District 2 State Senator Mike McGuire addressed a wide range of concerns during his presentation at the Windsor Democratic Club on July 23. The senator impressed the capacity audience with his work to date in his first term in Sacramento. On of his high priorities was to reverse the trend that has left our state ranked fiftieth in per pupil funding in the country. This year’s budget gives schools the greatest infusion of funds in many years.
Senator McGuire’s district includes rural counties that are often ignored. He has worked to secure money to replace an antiquated fleet of rural school buses, state-wide, which are costly to maintain, pollute the environment, and contribute to high rates of asthma in area students. Other education-related highlights in the budget are funds to add 60,000 community college slots statewide, 10,000 in the state university system, and 6,000 in the UC system. He has also targeted increases to career technical education for those high schoolers who are not planning to attend college.
With additional revenue generated as our economy improves, $35 billion in recession-era bonds have been retired, allowing for reinvestment to begin the improvement of our degraded infrastructure. Senator McGuire placed the backlog in maintenance of our California roads at $59 billion. $64 million has been allocated for repaving of Highway 101 from Windsor to Geyserville. He is continuing his effort to extend the SMART train to Cloverdale and to complete the third lane of 101 through the Novato narrows.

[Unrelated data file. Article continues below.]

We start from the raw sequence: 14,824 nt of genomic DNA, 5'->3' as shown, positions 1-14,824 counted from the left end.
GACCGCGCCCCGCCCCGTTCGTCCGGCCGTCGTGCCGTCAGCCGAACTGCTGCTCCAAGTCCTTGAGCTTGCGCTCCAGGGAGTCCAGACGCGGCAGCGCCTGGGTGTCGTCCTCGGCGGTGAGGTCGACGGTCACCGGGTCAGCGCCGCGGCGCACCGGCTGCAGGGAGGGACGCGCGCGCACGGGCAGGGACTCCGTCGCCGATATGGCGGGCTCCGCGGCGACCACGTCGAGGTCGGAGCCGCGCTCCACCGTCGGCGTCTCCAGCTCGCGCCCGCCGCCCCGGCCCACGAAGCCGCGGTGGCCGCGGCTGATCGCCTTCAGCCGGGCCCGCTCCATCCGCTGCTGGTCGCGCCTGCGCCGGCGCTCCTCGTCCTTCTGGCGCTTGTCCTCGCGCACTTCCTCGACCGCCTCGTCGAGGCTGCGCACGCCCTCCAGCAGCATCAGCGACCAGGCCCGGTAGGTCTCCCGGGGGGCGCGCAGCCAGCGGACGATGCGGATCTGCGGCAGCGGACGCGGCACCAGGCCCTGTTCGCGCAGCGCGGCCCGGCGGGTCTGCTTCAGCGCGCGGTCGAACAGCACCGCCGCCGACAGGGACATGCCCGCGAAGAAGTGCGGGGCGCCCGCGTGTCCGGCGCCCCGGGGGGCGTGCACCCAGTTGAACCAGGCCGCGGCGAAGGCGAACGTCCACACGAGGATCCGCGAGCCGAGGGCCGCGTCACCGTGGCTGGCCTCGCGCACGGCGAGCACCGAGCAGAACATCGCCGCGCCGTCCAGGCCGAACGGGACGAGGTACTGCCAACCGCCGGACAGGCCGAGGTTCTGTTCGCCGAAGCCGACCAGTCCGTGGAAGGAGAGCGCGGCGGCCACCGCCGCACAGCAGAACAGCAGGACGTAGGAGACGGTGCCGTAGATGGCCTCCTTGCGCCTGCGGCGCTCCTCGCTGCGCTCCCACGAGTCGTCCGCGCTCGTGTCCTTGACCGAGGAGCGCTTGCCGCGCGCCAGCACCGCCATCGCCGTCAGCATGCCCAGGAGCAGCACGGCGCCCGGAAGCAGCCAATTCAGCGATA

As a dedicated environmentalist who has 40% of the California coastline within his district, Senator McGuire wants to pass legislation to permanently ban offshore oil drilling. With roughly two-thirds of Democratic Assembly members receiving donations from oil companies, his efforts are likely to be obstructed.
Senator McGuire shared his work to regulate the state’s $40 billion marijuana industry, which is largely centered in Humboldt, Mendocino, Lake, and Trinity counties, all within his district. The lack of rules regarding the medical marijuana industry has resulted in degradation of our environment and has endangered public safety. The use of pesticides in cultivation effects wildlife; illegal diversions from rivers and streams exacerbates the limited availability of water. Legislation is needed for product testing, particularly in the edibles market, which has greatly expanded as a vehicle for marijuana ingestion.
The hard-working senator is also introducing legislation to legalize end of life decisions, modeled on Oregon laws that have been in place for 18 years. He is working to reintroduce redevelopment funds, which were a large support for affordable housing construction. Also on the housing front are bills to require reporting of vacation rentals.
During an extended question period, Senator McGuire was candid and knowledgeable in even the most obscure areas. Those in attendance left knowing that our state senate district is extremely well represented.
At our next meeting, on August 27, Supervisor James Gore will speak on the Lytton Tribal issue and other topics.
— Barry Hirsch